The lists counter uses a modified version of the figure counter to account for it being a special type of figure.

figure.lists {
  counter-increment: lists;
figure.lists figcaption::before {
  content: "List " counter(lists) ": ";

Counters reset at the chapter level

The previous example initialized/rest the counters in the root element of the stylesheet. There may be times when we want to reset items further down the style tree.

This example will reset the figure counter on every section, restarting the figure numbering on every section, regardless of how many figures we have on each chapter.

:root {
  counter-reset: chapter;

section {
  counter-reset: figure;
  counter-increment: chapter;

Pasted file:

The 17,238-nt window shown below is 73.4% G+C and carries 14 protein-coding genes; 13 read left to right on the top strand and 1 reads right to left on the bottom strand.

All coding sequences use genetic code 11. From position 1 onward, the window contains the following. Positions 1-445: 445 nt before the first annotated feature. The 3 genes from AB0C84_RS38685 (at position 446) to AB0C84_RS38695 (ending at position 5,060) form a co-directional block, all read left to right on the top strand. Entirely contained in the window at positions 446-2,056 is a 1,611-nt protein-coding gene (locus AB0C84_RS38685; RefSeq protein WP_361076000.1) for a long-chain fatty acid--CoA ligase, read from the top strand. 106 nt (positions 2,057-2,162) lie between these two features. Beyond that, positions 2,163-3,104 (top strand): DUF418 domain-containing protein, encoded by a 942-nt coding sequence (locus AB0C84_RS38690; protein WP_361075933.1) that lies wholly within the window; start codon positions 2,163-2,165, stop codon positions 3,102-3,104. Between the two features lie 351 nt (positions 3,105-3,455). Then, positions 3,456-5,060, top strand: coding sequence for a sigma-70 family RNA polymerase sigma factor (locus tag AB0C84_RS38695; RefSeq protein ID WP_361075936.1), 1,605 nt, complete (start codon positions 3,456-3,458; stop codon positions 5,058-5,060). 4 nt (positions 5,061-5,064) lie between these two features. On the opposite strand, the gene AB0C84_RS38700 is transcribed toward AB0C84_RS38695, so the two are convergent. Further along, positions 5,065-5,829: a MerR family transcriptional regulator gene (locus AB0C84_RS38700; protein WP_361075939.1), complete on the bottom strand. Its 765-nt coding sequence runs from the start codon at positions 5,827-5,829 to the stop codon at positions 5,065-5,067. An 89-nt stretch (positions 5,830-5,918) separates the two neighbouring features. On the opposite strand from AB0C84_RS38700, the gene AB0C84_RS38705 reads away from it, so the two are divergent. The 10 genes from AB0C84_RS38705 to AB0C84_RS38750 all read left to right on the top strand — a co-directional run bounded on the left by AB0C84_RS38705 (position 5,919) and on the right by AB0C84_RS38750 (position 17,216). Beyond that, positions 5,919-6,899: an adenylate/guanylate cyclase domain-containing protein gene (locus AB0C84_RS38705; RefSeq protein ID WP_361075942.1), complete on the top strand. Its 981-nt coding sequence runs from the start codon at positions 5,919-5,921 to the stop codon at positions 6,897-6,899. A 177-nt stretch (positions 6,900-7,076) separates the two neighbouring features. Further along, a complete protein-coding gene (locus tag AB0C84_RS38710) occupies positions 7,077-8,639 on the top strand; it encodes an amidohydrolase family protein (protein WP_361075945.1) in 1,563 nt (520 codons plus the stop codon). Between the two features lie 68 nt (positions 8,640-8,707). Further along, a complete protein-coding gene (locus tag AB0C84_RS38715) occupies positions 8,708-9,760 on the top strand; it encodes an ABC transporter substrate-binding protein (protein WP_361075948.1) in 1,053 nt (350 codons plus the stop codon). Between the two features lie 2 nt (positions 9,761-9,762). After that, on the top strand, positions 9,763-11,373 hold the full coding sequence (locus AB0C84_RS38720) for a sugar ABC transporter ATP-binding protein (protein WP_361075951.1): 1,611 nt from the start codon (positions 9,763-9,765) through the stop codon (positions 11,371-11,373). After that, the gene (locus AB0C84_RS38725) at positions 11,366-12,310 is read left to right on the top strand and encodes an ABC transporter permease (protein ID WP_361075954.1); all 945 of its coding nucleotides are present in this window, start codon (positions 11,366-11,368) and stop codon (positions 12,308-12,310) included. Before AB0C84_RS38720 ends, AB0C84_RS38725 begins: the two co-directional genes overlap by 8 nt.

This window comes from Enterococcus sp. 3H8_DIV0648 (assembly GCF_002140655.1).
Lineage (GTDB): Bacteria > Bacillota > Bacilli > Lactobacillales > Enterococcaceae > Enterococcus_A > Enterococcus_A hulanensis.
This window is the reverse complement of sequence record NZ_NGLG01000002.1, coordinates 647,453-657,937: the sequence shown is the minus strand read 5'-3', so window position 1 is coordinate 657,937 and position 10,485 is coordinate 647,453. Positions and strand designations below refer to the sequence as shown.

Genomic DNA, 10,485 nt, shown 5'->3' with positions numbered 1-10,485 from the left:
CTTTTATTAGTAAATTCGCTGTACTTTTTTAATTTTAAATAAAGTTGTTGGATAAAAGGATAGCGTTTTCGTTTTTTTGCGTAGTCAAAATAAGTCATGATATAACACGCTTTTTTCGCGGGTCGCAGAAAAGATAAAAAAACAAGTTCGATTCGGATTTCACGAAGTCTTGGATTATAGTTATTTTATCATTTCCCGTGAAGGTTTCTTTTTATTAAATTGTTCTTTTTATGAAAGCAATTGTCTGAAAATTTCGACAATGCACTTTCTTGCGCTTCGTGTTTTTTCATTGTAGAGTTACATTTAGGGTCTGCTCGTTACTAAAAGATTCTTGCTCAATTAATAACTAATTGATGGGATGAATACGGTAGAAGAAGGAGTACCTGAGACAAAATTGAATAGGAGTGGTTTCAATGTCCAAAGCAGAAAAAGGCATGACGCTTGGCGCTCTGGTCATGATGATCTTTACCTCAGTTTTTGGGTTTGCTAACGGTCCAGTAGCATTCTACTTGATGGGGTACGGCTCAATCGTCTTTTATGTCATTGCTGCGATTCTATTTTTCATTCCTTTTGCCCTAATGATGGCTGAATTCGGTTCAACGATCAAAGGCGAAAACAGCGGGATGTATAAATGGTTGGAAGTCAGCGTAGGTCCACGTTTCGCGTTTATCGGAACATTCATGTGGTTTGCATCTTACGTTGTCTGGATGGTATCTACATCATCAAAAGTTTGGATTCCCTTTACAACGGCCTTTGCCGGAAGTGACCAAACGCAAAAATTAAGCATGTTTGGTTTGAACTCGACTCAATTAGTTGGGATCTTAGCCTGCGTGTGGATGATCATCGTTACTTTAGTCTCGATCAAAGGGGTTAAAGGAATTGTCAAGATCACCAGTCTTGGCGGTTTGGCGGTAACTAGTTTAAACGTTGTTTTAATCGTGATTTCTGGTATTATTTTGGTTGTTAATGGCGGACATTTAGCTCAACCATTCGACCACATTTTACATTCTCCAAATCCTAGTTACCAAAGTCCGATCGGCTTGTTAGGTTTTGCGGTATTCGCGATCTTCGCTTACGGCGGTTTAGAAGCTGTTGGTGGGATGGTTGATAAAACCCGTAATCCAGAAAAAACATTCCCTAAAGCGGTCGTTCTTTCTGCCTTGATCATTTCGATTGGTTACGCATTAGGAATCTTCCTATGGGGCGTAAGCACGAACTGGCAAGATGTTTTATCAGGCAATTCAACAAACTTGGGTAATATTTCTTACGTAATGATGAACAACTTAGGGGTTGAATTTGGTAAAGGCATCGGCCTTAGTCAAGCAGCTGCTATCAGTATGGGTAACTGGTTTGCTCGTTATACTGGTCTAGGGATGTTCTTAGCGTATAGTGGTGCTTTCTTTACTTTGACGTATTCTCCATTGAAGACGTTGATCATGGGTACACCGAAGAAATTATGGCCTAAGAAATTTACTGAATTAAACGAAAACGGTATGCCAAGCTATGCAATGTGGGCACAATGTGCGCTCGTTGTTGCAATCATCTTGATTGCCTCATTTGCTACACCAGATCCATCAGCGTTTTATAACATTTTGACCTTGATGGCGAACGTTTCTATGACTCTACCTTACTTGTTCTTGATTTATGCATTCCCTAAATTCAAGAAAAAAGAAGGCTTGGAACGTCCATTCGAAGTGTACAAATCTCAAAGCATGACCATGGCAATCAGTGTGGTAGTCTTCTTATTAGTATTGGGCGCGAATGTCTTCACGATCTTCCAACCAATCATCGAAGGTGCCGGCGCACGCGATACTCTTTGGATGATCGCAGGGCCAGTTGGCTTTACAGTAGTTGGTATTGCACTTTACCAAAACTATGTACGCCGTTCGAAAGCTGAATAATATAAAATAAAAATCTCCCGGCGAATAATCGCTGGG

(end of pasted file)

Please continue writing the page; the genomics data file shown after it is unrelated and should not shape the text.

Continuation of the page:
section h2::before {
  content: "Chapter " counter(chapter) ": ";

figure {
  counter-increment: figure;
figure figcaption::before {
  content: "Figure " counter(figure) ": ";

Using more than one counter

So far all our examples have used a single counter to show the positioning of an item on the page.

There are times where we want to show more specific information about the image, for example, this is the first image of chapter two or the third table in chapter 5.

To do this we have to use more than one counter when writing the counter content.

We’ll take the same code as the previous example and change the content inside figcaption::before to add the chapter counter and a string to separate the chapter counter from the figure counter. The rest of the code is the same.

:root {
  counter-reset: chapter;

section {
  counter-reset: figure;
  counter-increment: chapter;